He declined to comment, but later rang back to point out Cherie Blair was travelling around in two cars.

Oh her. You mean the wife of the current British Prime Minister, the spouse of the head of a nuclear state and permanent member of the United Nations Security Council. You mean the wife of the head of state of a country that has had terror attacks and recently had 15 of their soldiers taken hostage by Iran and is in the middle of a war in Iraq.

Yeah. Dr. Brown needs the same security as the spouse of one of the most powerful heads of state in the world, who were harm to come to them (not that it would here, but nonetheless) would set off international incidents with far-reaching ramifications.

Or maybe I'm being unfair. Bermuda's Premier probably does need that bodyguard to protect himself from those terrorists at one of those very important celebrity golf tournaments.

Or is it that no self-respecting celebrity dare show up without a bodyguard, it just wouldn't look right would it?

These guys are delusional.

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Some things are hard to believe but completely believable depending on who you're talking about. On that note a reader writes in about the brazenness of Dr. Brown and his conflict of interest in this Medical Clinic saga:

"I was eating lunch in a restaurant today and a TV commercial came on advertising Dr. Ewart Brown's clinic!!!!!! Wow...the audacity of the Premier advertising his private clinic when he's just closed the public one!!!!"

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The Premier - not the Health Minister - has been single-handedly driving the decision to close the Medical Clinic, but doesn't even have the decency to meet the patients and protestors whose dignity he repeatedly claims to be concerned about, thrusting out the Health Minister to take the heat.

Sort of makes Tuesday's 'caring government' sound-bite ring a little hollow doesn't it.

You see, this is how this Premier operates. If it's a ribbon-cutting, trying to steal the glory from the cricket team or holding a carefully scripted press conference he loves the camera and limelight, but if the people want to talk to him directly about a controversial issue, he hides in his office.

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Probably futile I know, but in light of our simmering controversy over the R Family Cruise to Bermuda in July, I thought I'd link to a very interesting NY Times article on what science is learning about how genes factor into human sexuality, both heterosexual and homosexual:

When it comes to the matter of desire, evolution leaves little to chance. Human sexual behavior is not a free-form performance, biologists are finding, but is guided at every turn by genetic programs.

Desire between the sexes is not a matter of choice. Straight men, it seems, have neural circuits that prompt them to seek out women; gay men have those prompting them to seek other men. Women’s brains may be organized to select men who seem likely to provide for them and their children. The deal is sealed with other neural programs that induce a burst of romantic love, followed by long-term attachment.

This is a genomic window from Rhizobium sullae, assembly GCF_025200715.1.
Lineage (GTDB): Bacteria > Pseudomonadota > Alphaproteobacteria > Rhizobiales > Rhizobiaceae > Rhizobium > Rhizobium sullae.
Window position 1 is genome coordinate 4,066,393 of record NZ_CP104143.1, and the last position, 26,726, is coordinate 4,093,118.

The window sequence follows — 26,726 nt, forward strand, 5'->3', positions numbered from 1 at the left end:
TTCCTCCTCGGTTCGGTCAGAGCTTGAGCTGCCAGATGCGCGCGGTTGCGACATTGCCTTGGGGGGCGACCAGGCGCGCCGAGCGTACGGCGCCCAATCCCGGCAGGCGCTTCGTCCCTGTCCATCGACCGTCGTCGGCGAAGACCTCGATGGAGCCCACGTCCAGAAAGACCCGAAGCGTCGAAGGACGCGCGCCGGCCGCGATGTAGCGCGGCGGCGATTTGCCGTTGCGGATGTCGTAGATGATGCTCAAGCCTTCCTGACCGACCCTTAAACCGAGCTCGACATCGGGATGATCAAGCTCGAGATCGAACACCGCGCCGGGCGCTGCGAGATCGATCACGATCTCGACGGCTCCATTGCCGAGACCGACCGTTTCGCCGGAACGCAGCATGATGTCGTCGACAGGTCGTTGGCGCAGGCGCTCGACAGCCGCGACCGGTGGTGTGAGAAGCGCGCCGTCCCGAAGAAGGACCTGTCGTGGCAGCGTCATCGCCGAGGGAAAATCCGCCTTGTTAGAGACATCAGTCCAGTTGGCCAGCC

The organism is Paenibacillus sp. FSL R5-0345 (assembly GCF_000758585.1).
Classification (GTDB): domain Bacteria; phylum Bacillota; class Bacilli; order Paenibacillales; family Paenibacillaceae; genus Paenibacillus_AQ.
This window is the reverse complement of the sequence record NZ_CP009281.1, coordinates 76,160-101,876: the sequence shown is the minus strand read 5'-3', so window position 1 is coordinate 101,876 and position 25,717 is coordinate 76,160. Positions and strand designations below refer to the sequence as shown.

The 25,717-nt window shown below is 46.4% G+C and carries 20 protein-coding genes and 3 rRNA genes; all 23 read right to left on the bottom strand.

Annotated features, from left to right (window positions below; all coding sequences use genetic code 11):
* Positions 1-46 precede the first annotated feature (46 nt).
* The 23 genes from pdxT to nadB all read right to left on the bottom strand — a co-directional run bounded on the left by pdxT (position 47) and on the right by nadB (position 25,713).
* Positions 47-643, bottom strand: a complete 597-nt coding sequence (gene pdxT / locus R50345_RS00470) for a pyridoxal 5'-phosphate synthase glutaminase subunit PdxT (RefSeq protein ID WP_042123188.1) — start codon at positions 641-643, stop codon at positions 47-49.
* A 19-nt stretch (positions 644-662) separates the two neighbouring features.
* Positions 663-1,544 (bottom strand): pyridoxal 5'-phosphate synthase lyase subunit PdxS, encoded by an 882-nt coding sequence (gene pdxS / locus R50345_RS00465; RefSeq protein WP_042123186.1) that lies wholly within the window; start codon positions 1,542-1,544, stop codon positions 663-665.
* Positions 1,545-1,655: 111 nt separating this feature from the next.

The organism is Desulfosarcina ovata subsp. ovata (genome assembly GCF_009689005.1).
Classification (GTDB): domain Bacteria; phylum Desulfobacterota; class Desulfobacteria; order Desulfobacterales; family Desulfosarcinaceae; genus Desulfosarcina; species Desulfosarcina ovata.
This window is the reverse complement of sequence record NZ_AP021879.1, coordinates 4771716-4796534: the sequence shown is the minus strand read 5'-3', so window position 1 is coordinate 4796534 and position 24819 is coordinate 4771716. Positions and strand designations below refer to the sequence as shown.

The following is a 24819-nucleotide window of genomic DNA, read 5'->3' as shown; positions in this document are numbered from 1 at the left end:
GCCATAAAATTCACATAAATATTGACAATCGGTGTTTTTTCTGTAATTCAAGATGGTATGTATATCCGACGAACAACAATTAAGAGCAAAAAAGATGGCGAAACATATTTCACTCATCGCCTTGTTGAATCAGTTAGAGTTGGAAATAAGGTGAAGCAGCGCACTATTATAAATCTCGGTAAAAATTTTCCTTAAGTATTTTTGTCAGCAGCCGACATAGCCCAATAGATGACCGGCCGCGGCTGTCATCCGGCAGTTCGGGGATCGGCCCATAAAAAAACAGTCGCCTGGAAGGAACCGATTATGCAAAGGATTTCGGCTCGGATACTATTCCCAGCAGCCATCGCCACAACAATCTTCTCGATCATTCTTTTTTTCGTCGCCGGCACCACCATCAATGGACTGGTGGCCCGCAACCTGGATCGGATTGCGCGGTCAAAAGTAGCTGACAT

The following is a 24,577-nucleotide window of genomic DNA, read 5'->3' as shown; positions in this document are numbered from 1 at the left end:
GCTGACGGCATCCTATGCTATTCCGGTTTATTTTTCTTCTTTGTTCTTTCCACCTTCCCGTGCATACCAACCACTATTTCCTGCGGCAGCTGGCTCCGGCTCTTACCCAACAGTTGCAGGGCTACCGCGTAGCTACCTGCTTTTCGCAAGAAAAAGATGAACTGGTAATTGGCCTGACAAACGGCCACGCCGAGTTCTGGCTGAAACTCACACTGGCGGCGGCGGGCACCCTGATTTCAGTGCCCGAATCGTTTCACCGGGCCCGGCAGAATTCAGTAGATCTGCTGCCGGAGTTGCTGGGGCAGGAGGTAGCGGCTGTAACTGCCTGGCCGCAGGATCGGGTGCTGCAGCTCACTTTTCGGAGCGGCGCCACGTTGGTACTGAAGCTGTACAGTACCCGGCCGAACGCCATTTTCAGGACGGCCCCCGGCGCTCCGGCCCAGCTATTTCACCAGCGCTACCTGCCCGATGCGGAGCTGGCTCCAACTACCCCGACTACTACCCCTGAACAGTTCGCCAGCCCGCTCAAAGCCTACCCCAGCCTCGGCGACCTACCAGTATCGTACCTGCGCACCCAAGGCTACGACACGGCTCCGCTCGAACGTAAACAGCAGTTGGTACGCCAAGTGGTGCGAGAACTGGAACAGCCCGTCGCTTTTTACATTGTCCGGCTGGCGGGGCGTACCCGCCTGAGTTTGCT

So much fuss, so intricate a dance, all to achieve success on the simple scale that is all evolution cares about, that of raisingthe greatest number of children to adulthood. Desire may seem the core of human sexual behavior, but it is just the central act in a long drama whose script is written quite substantially in the genes.

And then the Older Brother Theory:

A somewhat more straightforward clue to the origin of homosexuality is the fraternal birth order effect. Two Canadian researchers, Ray Blanchard and Anthony F. Bogaert, have shown that having older brothers substantially increases the chances that a man will be gay. Older sisters don’t count, nor does it matter whether the brothers are in the house when the boy is reared.

The finding suggests that male homosexuality in these cases is caused by some event in the womb, such as “a maternal immune response to succeeding male pregnancies,” Dr. Bogaert wrote last year in the Proceedings of the National Academy of Sciences. Antimale antibodies could perhaps interfere with the usual masculinization of the brain that occurs before birth, though no such antibodies have yet been detected.

The fraternal birth order effect is quite substantial. Some 15 percent of gay men can attribute their homosexuality to it, based on the assumption that 1 percent to 4 percent of men are gay, and each additional older brother increases the odds of same-sex attraction by 33 percent.

Now if you reject evolution I know this will all be irrelevant to one's 'right' to discriminate.

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This line screams for follow-up in today's Royal Gazette story on Dr. Brown's yes men trying to fast-track their way into Parliament:

One former MP questioned whether some of the new influx of candidates were really interested in serving the people or were more interested in the status and financial rewards of being in Parliament.

"Financial rewards of being in Parliament"?

What! Care to elaborate please?